In 2017 we published a summary of the results from previous Healthy Streets surveys.
Small Change Big Impact is a practical guide to delivering temporary, light touch and low-cost projects to change the way a street looks and feels. These projects can have a big impact on people's lives, and can often be the first step towards more permanent changes. It enables people to see how the Healthy Streets Approach can benefit them, showing the potential of their local streets and public spaces for uses beyond moving and parking cars.
Adopting the Healthy Streets Approach will help us to improve air quality, reduce congestion and make London's diverse communities become greener, healthier and more attractive places in which to live, play and do business.
The Healthy Streets Approach puts people, and their health, at the heart of decision making. This results in a healthier, more inclusive city where people choose to walk, cycle and use public transport.
The Healthy Streets Approach is not an idealised vision for a model street. It is a long-term plan for improving Londoners' and visitors' experiences of our streets, helping everyone to be more active and enjoy the health benefits of being on our streets.
80% of Londoners' travel happens on our streets. The best way to get more people out walking, cycling and using public transport is to improve the quality of the experience of being on those streets. The Healthy Streets Approach focuses on creating streets that are pleasant, safe and attractive, where noise, air pollution, accessibility and lack of seating and shelter are not barriers that prevent people - particularly our most vulnerable people - from getting out and about.
The 10 Healthy Streets indicators are:
Pedestrians from all walks of life
London's streets should be welcoming places for everyone to walk, spend time in and engage in community life.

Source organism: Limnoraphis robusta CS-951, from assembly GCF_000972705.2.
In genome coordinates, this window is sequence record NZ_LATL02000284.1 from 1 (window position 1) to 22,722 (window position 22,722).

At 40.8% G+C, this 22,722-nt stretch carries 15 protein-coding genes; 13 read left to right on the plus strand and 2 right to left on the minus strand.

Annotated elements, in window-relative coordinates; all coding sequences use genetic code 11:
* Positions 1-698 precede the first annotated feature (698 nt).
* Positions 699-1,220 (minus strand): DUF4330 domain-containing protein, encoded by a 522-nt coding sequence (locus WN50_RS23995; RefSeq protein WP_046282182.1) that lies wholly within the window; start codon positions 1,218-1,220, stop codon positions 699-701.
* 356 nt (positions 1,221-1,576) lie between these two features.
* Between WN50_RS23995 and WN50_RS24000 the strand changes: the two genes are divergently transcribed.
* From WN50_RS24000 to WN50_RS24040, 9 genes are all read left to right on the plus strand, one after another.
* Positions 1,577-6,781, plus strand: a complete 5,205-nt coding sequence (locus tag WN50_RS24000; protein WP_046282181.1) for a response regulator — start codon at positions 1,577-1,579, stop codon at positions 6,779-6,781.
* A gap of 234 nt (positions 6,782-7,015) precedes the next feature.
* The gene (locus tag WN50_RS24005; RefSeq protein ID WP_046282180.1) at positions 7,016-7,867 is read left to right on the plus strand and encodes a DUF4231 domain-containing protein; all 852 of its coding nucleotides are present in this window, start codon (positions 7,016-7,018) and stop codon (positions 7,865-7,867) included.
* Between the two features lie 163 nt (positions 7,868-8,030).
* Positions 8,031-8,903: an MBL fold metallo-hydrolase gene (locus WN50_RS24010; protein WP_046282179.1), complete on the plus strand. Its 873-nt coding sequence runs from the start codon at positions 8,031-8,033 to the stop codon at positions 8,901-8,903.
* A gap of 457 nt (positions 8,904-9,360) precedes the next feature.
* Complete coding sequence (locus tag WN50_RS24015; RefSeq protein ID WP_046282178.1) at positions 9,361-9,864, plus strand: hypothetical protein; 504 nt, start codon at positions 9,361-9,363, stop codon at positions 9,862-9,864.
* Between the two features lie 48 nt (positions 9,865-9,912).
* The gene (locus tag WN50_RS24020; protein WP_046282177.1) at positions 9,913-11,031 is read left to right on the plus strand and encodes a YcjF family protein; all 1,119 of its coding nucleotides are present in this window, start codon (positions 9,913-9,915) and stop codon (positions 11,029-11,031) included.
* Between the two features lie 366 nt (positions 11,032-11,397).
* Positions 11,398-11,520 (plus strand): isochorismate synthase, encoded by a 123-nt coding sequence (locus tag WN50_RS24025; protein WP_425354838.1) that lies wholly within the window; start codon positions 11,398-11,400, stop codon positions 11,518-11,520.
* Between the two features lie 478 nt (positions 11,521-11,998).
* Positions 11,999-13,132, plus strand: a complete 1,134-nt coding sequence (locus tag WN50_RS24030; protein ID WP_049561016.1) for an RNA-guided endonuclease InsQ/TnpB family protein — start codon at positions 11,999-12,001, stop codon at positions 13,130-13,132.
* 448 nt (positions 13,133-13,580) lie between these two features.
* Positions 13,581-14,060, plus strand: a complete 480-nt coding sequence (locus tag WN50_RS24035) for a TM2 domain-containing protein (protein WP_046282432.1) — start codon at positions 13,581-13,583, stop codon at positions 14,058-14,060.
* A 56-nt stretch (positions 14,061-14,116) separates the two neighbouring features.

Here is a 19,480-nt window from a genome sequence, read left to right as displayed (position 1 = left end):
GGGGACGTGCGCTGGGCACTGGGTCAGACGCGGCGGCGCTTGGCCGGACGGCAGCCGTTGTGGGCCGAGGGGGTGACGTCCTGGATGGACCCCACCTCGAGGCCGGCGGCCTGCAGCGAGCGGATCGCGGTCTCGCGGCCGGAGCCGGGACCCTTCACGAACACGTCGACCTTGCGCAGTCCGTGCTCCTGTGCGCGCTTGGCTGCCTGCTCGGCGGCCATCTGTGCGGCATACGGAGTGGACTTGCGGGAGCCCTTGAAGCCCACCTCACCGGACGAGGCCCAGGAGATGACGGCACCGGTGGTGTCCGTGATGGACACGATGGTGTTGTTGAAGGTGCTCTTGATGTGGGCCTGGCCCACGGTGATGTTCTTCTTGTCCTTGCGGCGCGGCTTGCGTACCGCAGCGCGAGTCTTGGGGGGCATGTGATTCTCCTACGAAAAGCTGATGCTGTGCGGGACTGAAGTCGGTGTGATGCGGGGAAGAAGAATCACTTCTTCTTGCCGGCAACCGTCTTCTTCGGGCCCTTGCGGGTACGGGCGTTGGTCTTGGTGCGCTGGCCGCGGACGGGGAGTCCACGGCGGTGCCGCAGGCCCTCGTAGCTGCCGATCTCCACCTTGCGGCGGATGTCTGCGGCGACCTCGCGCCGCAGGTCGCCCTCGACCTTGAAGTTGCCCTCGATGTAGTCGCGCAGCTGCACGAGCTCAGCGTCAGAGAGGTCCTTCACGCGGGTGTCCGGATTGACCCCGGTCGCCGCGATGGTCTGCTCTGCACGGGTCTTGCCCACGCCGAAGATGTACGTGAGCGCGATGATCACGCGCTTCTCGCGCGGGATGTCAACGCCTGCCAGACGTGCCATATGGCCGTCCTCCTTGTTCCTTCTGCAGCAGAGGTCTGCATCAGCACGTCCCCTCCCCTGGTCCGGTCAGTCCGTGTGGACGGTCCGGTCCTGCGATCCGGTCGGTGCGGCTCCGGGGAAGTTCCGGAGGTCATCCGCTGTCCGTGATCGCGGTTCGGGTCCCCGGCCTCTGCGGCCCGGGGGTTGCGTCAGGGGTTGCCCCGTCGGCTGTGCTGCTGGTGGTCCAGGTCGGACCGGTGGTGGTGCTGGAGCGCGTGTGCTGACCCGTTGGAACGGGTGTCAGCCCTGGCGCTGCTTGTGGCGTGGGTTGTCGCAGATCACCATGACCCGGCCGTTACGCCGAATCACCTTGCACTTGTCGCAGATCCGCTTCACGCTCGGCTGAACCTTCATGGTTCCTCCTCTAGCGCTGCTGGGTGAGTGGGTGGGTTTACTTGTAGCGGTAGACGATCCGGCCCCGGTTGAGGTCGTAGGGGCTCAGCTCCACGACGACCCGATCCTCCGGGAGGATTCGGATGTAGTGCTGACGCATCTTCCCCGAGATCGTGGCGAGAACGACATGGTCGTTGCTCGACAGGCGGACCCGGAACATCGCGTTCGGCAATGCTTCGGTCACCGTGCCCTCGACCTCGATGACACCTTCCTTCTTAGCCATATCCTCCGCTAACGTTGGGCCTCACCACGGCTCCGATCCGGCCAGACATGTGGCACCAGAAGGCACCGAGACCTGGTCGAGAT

People choose to walk, cycle and use public transport
A successful transport system enables more people to walk and cycle more often.
Improving air quality delivers benefits for everyone and reduces unfair health inequalities.
People feel safe
The whole community should feel comfortable and safe on our streets at all times. People should not feel worried about road danger.
Not too noisy
Reducing the noise impacts of traffic will directly benefit health and improve the ambience of our streets.
Easy to cross
Making streets easier to cross is important to encourage more walking and to connect communities.
Places to stop and rest
A lack of resting places can limit mobility for certain groups of people.
Shade and shelter
Providing shade and shelter enables everybody to use our streets, whatever the weather.
People feel relaxed
More people will walk or cycle if our streets are not dominated by motor traffic, and if pavements and cycle paths are not overcrowded, dirty or in disrepair.
Things to see and do
People are more likely to use our streets when their journey is interesting and stimulating, with attractive views, buildings, planting and street art.
The main relationships between transport and health, and the actions we are taking to improve health, are set out on the Transport and health page.